How does this internal transformation take place? It begins with faith, which is itself a free gift of God, dependent on no prior works or merits. However, merely believing God is not sufficient for being able to enjoy communion with God: faith must reach its natural end or completion, in the form of the love of God. Only when, through the gift of the Holy Spirit, we begin to love God are we in a state in which we can begin to enjoy the benefits of Christ's redemption. It is true, of course, that we never love as we ought, but neither do we ever trust as we ought. The process of sanctification is a long and gradual process: the attainment of perfection is not a prerequisite of friendship with God, but the natural result of that friendship. (pdf, page 41)
I presume that on this point, Koons is expressing his own view rather than a specifically Lutheran or Catholic one, but his view may be common to both ecclesiastical traditions. Anyway, the regeneration process is set into motion by God, who gets the ball rolling through the free gift of faith -- free in the sense that God suffers no obligation to grant the gift. The recipient, however, is under an obligation to reciprocate by learning to love God, which occurs through another gift, i.e., God's Holy Spirit, given to believers.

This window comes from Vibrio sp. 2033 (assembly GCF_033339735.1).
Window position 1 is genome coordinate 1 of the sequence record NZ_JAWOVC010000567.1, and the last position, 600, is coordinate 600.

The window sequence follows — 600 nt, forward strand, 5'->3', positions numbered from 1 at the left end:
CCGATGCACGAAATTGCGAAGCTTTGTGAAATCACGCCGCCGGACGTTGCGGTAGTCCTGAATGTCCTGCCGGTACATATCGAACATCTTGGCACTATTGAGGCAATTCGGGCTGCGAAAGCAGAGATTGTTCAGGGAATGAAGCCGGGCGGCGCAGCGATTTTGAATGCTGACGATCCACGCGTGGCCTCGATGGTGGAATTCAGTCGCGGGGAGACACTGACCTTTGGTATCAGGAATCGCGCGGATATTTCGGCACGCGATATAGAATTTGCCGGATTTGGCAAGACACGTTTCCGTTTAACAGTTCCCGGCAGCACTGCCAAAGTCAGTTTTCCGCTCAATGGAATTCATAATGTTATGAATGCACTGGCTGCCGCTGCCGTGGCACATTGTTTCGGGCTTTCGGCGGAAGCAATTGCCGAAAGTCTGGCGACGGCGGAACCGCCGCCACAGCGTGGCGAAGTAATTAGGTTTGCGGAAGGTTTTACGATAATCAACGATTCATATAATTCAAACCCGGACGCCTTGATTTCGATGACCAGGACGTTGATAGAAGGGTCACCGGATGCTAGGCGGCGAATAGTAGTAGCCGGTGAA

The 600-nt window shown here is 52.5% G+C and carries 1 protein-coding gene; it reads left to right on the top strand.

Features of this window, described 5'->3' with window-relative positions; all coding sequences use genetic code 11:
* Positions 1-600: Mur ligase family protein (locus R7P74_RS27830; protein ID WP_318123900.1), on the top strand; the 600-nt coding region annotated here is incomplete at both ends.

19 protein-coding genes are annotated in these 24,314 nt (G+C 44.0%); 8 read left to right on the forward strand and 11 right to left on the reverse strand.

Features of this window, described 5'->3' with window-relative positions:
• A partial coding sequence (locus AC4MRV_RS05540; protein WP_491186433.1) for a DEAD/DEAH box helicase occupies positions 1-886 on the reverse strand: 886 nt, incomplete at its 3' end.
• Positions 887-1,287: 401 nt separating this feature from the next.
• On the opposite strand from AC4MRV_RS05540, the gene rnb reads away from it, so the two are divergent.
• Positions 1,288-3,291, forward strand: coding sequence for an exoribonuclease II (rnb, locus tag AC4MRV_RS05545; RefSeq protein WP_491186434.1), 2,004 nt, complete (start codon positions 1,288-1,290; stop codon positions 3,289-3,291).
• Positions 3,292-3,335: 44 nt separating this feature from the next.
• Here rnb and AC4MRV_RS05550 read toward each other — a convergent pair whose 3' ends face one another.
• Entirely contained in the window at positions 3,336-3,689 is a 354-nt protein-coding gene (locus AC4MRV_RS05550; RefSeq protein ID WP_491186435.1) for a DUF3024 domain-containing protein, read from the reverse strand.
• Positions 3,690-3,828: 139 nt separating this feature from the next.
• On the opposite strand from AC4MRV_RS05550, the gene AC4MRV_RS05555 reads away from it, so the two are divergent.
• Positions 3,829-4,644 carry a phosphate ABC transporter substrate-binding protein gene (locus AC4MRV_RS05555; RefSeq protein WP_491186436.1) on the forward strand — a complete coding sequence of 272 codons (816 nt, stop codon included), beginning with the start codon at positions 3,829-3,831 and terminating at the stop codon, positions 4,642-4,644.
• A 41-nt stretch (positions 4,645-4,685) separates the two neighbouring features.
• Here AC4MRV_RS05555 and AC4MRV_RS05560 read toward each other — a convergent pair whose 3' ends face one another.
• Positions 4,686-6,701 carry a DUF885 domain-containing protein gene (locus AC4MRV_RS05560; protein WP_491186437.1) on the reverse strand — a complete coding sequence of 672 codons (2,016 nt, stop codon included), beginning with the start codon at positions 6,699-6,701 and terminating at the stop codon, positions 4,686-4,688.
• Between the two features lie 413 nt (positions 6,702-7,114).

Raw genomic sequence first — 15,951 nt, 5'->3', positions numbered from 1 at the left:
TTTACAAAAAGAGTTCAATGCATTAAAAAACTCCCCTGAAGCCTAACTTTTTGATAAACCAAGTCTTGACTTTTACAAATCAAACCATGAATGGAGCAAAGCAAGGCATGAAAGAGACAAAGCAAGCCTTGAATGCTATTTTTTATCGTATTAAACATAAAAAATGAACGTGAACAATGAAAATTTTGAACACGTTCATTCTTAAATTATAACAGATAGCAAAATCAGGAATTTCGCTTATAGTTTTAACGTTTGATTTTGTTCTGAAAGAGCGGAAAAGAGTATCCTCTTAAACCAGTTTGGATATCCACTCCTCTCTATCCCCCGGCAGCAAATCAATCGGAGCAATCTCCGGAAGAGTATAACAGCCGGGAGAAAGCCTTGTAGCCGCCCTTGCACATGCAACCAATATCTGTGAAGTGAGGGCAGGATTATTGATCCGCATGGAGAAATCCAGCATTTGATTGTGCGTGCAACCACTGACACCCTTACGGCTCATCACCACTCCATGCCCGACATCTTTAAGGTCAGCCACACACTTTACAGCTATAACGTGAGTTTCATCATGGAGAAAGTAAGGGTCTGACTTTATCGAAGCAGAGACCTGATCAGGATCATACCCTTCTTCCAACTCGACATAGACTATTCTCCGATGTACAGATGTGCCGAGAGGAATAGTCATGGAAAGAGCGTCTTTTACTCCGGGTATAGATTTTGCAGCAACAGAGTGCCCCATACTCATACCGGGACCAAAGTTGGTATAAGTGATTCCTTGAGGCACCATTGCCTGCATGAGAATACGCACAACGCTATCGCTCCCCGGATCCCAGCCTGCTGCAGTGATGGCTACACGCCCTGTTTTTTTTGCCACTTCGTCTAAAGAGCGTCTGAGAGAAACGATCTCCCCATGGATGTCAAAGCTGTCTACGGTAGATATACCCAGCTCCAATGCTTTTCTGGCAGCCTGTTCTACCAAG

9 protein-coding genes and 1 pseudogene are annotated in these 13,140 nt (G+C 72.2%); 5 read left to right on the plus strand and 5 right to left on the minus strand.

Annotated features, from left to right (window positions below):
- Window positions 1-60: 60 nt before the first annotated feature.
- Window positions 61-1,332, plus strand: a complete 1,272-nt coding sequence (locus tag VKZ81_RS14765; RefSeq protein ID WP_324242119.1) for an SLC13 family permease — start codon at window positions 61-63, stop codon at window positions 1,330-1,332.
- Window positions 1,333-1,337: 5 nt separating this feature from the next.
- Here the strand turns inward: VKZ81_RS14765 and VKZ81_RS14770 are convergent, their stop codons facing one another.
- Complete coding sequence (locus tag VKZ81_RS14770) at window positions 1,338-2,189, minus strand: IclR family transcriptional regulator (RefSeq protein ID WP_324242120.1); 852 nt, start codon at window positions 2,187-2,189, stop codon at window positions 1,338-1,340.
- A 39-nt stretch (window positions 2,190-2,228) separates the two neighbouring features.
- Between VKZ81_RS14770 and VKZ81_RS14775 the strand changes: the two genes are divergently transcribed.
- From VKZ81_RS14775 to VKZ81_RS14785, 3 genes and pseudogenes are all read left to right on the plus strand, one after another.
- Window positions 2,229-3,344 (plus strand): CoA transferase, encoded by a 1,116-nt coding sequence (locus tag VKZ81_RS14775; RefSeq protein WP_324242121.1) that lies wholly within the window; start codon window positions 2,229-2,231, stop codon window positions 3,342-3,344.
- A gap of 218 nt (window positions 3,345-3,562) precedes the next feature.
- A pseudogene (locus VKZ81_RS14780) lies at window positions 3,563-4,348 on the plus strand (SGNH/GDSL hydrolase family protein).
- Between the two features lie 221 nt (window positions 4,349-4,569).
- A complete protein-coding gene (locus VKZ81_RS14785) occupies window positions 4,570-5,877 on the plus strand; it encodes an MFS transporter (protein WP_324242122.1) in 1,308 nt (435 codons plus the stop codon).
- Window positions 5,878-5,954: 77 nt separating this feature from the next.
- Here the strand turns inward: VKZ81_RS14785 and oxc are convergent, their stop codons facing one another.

I have two questions on this point, and they are not specific to a particular Christian tradition. I just want to know. Does Koons think that faith is given to all but not acted upon by all? What is the role of human agency in the regeneration process?

If individuals have a choice, then I can understand God's justice, but if some are excluded from receiving the gift of faith (or perhaps the subsequent gift of the Holy Spirit?), then God's justice is rather harder to comprehend.

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At 6:08 PM, Anonymous Anonymous said...

Sometimes - the overlap from my wandering thoughts, and what my wandering feet, bring to each other is amazing...

I just started another blog. I have no idea how it will turn out. I don't generally feel comfortable sharing that spiritual side of my thinking in public, but...